When observing the pattern of disc florets in the sunflower, it’s usually easy to see the both clockwise and counter clockwise spirals. On a typical medium size sunflower you can observe 34 spirals in one direction and 55 spirals in the other. Larger sunflowers can have spirals of 55 and 89. Did you notice these are Fibonacci numbers? John Edmark, a professor at John Hopkins University, is also an artist and inventor. Check out this wonderful video about his fascinating work based on Fibonacci spirals. Another great video about these amazing mathematical structures is Nature by Numbers, it shows a great animation on the distribution of sunflower disc florets.
Once you start looking for the golden spiral, you’ll find them all around you! And, if you’re like me, you’ll get a sense of awe and closeness with our Creator. Perhaps in the future, I can create some compositions to support a discussion around the Golden Mean. These compositions can be best viewed by clicking to see a high resolution version from my portfolio site. Thanks for taking time to visit my blog.
For the past several weeks, I’ve enjoyed the sunflower plantings on my route to work each day. Last week I decided to stop and capture these wonderful flowers in their morning glory. This post, and the next, feature several different visual approaches along with some very interesting tidbits about the common sunflower (Helianthus annuus).
Each plant will typically bears one or more large, wide flower heads (capitula). The flower head is actually a compound flower. The outside consist of bright yellow ray florets, while the inside disc contains yellow orange disc florets. In the photo above and below, you can see at the center, the zone of unopened disc floret buds. Just outside the unopened zone, you can see the next zone of new disc florets in their male pollen phase. Here is where the bumble bees are most active. After a few days, the disc florets enter their female phase. They extend in the third zone out to the edges of the flower disk.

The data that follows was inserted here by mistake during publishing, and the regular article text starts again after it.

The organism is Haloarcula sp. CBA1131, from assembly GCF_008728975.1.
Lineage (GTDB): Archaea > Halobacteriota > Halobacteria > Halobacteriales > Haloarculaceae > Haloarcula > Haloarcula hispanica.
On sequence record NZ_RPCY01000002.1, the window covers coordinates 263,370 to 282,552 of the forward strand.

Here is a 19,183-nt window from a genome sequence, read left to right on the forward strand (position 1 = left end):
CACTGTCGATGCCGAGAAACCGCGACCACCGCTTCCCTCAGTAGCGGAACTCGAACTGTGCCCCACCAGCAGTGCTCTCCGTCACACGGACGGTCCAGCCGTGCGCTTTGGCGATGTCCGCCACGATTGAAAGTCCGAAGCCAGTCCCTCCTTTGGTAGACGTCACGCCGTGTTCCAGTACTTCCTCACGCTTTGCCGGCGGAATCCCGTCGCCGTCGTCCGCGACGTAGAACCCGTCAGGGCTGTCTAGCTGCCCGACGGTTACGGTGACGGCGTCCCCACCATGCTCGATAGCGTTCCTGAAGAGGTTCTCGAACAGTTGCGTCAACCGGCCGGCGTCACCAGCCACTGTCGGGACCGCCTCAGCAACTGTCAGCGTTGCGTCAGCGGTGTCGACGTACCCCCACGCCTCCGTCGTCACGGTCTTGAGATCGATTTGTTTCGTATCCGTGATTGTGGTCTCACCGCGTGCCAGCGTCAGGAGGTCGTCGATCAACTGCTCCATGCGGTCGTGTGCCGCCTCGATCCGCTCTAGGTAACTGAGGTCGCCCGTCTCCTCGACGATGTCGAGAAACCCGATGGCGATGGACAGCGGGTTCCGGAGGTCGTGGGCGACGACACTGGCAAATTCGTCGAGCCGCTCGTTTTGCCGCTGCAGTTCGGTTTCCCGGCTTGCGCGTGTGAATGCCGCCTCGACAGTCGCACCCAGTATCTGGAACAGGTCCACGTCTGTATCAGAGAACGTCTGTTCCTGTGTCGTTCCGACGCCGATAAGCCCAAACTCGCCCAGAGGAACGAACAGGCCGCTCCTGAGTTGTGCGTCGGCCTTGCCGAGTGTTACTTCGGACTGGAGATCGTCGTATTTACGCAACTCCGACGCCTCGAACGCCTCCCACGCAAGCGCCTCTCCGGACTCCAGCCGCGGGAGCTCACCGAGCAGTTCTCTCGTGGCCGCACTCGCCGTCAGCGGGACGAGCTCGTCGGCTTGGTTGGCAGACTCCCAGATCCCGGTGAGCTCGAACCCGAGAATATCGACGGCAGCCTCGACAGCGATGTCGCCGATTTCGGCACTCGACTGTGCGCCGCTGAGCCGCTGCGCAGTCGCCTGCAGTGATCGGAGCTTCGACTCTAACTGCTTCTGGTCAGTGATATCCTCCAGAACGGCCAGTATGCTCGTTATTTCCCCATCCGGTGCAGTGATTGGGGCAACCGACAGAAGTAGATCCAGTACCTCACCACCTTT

When the flower blooms, all the disc florets are unopened, tiny buds. The disc florets first open in their male phase on the outside of the disc. Over several days, the male phase disc florets seem to move as a wave towards the disc center. During the growing period, sunflowers will tilt during the day to track the sun. As the flower begins to bloom, this tracking will stop. Once the flower matures, they will generally face the east. I was amazed when I read about this. My route to work runs from east to west; so I really noticed these east facing flowers in the morning as I traveled west.
One of the most fascinating features of the sunflower is the method in which the disc head uses to disperse disc florets. From the center of the disc, a mathematically brilliant spiral technique packs the maximum number of disc floret buds across the surface area of the disc head. This spiral is known as the Fibonacci Spiral, which in turn is based on the Fibonacci Sequence. I wrote about this in my An Elegant, Intelligent Designpost. Perhaps I’ll discuss it in more detail in the second part of this post.
This series was shot with my Nikon 28mm – 300mm lens, using manual focus. Several times, I had to slightly lean back when I reached the minimum close up focus point. Perhaps I’ll try renting a macro lens in the future. I appreciate you stopping by today. For the best viewing experience, click on an image to see a high resolution version.